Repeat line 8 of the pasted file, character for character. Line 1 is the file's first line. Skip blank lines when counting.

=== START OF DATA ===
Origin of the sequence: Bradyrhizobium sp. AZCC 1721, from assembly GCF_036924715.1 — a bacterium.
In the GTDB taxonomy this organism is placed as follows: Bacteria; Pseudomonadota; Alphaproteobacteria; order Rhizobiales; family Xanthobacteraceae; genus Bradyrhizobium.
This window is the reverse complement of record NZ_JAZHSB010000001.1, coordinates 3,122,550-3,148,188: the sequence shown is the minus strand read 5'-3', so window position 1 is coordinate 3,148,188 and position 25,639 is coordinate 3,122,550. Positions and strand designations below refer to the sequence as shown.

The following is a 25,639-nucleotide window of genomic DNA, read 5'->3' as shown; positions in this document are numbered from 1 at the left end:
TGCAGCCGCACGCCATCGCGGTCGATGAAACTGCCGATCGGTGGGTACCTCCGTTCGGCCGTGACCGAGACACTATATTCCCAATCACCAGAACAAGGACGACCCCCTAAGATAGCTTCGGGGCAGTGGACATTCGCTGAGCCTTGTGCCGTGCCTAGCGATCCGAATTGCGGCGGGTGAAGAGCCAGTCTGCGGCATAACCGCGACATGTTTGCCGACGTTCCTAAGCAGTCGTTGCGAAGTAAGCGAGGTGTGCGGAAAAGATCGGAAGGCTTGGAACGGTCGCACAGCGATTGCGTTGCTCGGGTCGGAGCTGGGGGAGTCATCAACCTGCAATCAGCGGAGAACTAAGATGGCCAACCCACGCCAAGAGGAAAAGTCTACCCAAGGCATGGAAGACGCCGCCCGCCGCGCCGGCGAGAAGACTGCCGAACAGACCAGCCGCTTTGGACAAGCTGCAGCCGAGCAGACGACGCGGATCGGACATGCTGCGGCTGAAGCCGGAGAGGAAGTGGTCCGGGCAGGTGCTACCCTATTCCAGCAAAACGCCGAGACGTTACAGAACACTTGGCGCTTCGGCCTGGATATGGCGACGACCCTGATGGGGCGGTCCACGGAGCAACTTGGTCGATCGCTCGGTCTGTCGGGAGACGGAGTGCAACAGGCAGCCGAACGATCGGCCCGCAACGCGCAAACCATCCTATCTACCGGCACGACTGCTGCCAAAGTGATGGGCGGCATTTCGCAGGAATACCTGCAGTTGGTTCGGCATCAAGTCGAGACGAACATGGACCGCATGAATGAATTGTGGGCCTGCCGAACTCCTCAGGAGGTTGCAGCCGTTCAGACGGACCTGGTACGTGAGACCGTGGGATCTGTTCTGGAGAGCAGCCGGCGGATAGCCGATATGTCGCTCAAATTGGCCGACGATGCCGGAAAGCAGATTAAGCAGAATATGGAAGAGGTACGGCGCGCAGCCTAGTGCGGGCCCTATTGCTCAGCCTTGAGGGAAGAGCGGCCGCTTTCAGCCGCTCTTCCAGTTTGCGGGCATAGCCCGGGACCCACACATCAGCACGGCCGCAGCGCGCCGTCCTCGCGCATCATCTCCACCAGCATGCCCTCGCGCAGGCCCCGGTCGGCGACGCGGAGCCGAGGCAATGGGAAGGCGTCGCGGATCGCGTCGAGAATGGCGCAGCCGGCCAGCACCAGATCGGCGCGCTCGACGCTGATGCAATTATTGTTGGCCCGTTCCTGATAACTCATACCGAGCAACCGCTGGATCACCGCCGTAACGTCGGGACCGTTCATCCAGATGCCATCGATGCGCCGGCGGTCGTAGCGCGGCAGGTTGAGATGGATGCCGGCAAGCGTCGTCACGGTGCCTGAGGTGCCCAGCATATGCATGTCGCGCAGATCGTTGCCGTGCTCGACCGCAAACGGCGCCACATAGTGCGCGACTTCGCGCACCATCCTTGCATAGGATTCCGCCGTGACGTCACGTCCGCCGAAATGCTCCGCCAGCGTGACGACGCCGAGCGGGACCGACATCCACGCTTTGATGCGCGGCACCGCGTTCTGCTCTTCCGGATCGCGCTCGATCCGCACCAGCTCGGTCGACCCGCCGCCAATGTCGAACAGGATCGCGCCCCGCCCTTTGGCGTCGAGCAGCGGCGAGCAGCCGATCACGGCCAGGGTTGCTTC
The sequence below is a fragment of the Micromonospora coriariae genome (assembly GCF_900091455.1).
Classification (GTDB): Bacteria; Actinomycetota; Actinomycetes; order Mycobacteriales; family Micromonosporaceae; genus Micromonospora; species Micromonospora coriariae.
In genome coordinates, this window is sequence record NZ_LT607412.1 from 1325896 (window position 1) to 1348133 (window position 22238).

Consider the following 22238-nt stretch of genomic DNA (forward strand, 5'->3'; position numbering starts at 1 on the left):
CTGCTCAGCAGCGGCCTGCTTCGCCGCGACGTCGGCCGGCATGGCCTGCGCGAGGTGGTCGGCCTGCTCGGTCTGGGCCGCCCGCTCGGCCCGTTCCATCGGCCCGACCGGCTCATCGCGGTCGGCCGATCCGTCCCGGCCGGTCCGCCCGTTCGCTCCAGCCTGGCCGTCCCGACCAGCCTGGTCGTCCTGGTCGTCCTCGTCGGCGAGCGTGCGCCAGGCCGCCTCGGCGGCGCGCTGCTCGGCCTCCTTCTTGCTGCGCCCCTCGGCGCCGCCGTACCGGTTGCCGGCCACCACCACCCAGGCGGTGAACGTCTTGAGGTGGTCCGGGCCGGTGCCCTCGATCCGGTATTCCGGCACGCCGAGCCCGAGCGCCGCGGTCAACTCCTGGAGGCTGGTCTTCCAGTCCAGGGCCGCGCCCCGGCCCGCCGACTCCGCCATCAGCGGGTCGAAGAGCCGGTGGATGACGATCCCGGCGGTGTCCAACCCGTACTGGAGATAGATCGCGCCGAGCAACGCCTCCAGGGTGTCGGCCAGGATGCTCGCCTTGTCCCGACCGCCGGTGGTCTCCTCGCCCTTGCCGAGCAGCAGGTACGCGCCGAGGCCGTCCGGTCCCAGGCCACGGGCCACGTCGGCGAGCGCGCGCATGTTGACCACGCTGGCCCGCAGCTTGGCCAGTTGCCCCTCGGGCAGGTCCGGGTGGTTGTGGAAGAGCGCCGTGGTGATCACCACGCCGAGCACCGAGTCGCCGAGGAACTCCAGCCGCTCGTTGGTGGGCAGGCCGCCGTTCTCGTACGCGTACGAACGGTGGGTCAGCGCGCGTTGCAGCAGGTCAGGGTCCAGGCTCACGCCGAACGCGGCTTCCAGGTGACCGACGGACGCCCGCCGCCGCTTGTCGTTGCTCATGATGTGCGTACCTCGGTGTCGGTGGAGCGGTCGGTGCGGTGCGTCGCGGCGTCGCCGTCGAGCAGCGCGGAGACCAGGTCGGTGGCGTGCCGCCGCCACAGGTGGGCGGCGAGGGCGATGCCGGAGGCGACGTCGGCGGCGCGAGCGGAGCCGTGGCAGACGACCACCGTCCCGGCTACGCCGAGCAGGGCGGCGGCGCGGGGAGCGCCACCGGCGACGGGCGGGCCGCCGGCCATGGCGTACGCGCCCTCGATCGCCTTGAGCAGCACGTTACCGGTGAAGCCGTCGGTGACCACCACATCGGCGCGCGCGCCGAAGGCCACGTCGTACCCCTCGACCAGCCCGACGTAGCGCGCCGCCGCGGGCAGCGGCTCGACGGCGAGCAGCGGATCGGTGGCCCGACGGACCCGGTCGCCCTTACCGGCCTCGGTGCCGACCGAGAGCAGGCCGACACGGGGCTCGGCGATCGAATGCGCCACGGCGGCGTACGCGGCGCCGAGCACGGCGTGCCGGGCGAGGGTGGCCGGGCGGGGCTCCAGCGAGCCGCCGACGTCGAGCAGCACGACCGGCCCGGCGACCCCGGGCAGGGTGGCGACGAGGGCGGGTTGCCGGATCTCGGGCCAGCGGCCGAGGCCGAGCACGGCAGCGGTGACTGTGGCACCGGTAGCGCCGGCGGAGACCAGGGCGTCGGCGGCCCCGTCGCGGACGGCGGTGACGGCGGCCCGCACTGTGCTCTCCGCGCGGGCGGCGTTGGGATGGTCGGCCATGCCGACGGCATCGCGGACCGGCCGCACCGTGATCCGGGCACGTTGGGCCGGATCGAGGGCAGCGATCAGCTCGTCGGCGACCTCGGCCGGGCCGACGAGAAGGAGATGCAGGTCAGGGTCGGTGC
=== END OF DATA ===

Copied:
In genome coordinates, this window is sequence record NZ_LT607412.1 from 1325896 (window position 1) to 1348133 (window position 22238).